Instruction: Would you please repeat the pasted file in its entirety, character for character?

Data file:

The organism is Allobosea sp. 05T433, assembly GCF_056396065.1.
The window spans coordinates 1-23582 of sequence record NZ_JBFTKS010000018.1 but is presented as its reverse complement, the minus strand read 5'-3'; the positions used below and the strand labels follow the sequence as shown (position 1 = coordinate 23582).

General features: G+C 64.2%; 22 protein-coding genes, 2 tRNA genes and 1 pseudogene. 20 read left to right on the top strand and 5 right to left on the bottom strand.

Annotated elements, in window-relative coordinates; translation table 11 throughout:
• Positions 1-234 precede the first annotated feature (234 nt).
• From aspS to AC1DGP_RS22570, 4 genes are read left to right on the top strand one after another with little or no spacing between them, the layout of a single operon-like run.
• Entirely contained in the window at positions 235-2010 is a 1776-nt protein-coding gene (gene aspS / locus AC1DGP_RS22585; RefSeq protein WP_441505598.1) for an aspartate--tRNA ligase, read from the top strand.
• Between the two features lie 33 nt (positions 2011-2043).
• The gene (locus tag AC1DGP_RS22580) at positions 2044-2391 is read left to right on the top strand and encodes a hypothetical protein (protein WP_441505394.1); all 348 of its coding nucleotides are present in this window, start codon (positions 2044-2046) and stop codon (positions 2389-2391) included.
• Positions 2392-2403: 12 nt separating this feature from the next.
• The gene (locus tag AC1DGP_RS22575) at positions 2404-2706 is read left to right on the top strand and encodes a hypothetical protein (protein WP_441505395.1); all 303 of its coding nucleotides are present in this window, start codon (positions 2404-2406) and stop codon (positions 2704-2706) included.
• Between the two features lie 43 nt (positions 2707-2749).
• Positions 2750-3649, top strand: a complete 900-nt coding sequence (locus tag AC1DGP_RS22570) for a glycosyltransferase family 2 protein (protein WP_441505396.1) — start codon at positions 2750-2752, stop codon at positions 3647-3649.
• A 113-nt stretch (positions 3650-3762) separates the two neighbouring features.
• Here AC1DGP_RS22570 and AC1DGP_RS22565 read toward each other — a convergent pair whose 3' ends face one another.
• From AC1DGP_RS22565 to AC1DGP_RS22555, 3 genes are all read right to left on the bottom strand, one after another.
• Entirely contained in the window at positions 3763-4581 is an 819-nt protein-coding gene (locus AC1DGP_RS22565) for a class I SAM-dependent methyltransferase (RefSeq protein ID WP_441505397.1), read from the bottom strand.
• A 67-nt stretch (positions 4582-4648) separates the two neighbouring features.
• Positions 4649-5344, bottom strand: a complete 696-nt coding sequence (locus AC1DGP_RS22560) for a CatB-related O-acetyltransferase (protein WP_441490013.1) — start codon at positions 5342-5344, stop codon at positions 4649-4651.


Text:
The organism is Allobosea sp. 05T433, assembly GCF_056396065.1.
The window spans coordinates 1-23582 of sequence record NZ_JBFTKS010000018.1 but is presented as its reverse complement, the minus strand read 5'-3'; the positions used below and the strand labels follow the sequence as shown (position 1 = coordinate 23582).

General features: G+C 64.2%; 22 protein-coding genes, 2 tRNA genes and 1 pseudogene. 20 read left to right on the top strand and 5 right to left on the bottom strand.

Annotated elements, in window-relative coordinates; translation table 11 throughout:
• Positions 1-234 precede the first annotated feature (234 nt).
• From aspS to AC1DGP_RS22570, 4 genes are read left to right on the top strand one after another with little or no spacing between them, the layout of a single operon-like run.
• Entirely contained in the window at positions 235-2010 is a 1776-nt protein-coding gene (gene aspS / locus AC1DGP_RS22585; RefSeq protein WP_441505598.1) for an aspartate--tRNA ligase, read from the top strand.
• Between the two features lie 33 nt (positions 2011-2043).
• The gene (locus tag AC1DGP_RS22580) at positions 2044-2391 is read left to right on the top strand and encodes a hypothetical protein (protein WP_441505394.1); all 348 of its coding nucleotides are present in this window, start codon (positions 2044-2046) and stop codon (positions 2389-2391) included.
• Positions 2392-2403: 12 nt separating this feature from the next.
• The gene (locus tag AC1DGP_RS22575) at positions 2404-2706 is read left to right on the top strand and encodes a hypothetical protein (protein WP_441505395.1); all 303 of its coding nucleotides are present in this window, start codon (positions 2404-2406) and stop codon (positions 2704-2706) included.
• Between the two features lie 43 nt (positions 2707-2749).
• Positions 2750-3649, top strand: a complete 900-nt coding sequence (locus tag AC1DGP_RS22570) for a glycosyltransferase family 2 protein (protein WP_441505396.1) — start codon at positions 2750-2752, stop codon at positions 3647-3649.
• A 113-nt stretch (positions 3650-3762) separates the two neighbouring features.
• Here AC1DGP_RS22570 and AC1DGP_RS22565 read toward each other — a convergent pair whose 3' ends face one another.
• From AC1DGP_RS22565 to AC1DGP_RS22555, 3 genes are all read right to left on the bottom strand, one after another.
• Entirely contained in the window at positions 3763-4581 is an 819-nt protein-coding gene (locus AC1DGP_RS22565) for a class I SAM-dependent methyltransferase (RefSeq protein ID WP_441505397.1), read from the bottom strand.
• A 67-nt stretch (positions 4582-4648) separates the two neighbouring features.
• Positions 4649-5344, bottom strand: a complete 696-nt coding sequence (locus AC1DGP_RS22560) for a CatB-related O-acetyltransferase (protein WP_441490013.1) — start codon at positions 5342-5344, stop codon at positions 4649-4651.